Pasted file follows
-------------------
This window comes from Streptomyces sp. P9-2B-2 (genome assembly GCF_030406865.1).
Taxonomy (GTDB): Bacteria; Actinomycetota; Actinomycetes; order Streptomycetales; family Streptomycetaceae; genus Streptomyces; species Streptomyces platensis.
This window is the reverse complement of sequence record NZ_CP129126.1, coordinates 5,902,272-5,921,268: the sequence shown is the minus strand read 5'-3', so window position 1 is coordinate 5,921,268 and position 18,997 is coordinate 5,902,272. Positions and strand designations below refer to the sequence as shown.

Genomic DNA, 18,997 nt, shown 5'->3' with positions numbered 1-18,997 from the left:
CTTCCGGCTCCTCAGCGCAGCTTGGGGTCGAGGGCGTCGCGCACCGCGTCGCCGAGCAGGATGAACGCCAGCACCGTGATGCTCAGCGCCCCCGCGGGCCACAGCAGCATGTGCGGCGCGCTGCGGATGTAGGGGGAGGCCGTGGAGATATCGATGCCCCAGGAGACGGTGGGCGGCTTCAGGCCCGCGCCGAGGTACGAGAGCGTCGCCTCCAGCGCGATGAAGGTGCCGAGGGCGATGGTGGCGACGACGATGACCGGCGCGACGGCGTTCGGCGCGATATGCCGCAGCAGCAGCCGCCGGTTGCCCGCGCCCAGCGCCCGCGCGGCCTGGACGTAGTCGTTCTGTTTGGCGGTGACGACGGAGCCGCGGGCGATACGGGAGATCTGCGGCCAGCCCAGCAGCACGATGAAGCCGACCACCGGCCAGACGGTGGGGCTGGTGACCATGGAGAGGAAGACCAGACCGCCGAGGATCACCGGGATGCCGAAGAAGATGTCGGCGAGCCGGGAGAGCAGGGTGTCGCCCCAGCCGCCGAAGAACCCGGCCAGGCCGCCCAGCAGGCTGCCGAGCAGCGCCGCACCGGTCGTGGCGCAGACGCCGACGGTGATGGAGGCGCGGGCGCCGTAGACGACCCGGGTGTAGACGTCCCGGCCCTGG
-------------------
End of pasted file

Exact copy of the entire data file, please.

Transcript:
This window comes from Streptomyces sp. P9-2B-2 (genome assembly GCF_030406865.1).
Taxonomy (GTDB): Bacteria; Actinomycetota; Actinomycetes; order Streptomycetales; family Streptomycetaceae; genus Streptomyces; species Streptomyces platensis.
This window is the reverse complement of sequence record NZ_CP129126.1, coordinates 5,902,272-5,921,268: the sequence shown is the minus strand read 5'-3', so window position 1 is coordinate 5,921,268 and position 18,997 is coordinate 5,902,272. Positions and strand designations below refer to the sequence as shown.

Genomic DNA, 18,997 nt, shown 5'->3' with positions numbered 1-18,997 from the left:
CTTCCGGCTCCTCAGCGCAGCTTGGGGTCGAGGGCGTCGCGCACCGCGTCGCCGAGCAGGATGAACGCCAGCACCGTGATGCTCAGCGCCCCCGCGGGCCACAGCAGCATGTGCGGCGCGCTGCGGATGTAGGGGGAGGCCGTGGAGATATCGATGCCCCAGGAGACGGTGGGCGGCTTCAGGCCCGCGCCGAGGTACGAGAGCGTCGCCTCCAGCGCGATGAAGGTGCCGAGGGCGATGGTGGCGACGACGATGACCGGCGCGACGGCGTTCGGCGCGATATGCCGCAGCAGCAGCCGCCGGTTGCCCGCGCCCAGCGCCCGCGCGGCCTGGACGTAGTCGTTCTGTTTGGCGGTGACGACGGAGCCGCGGGCGATACGGGAGATCTGCGGCCAGCCCAGCAGCACGATGAAGCCGACCACCGGCCAGACGGTGGGGCTGGTGACCATGGAGAGGAAGACCAGACCGCCGAGGATCACCGGGATGCCGAAGAAGATGTCGGCGAGCCGGGAGAGCAGGGTGTCGCCCCAGCCGCCGAAGAACCCGGCCAGGCCGCCCAGCAGGCTGCCGAGCAGCGCCGCACCGGTCGTGGCGCAGACGCCGACGGTGATGGAGGCGCGGGCGCCGTAGACGACCCGGGTGTAGACGTCCCGGCCCTGG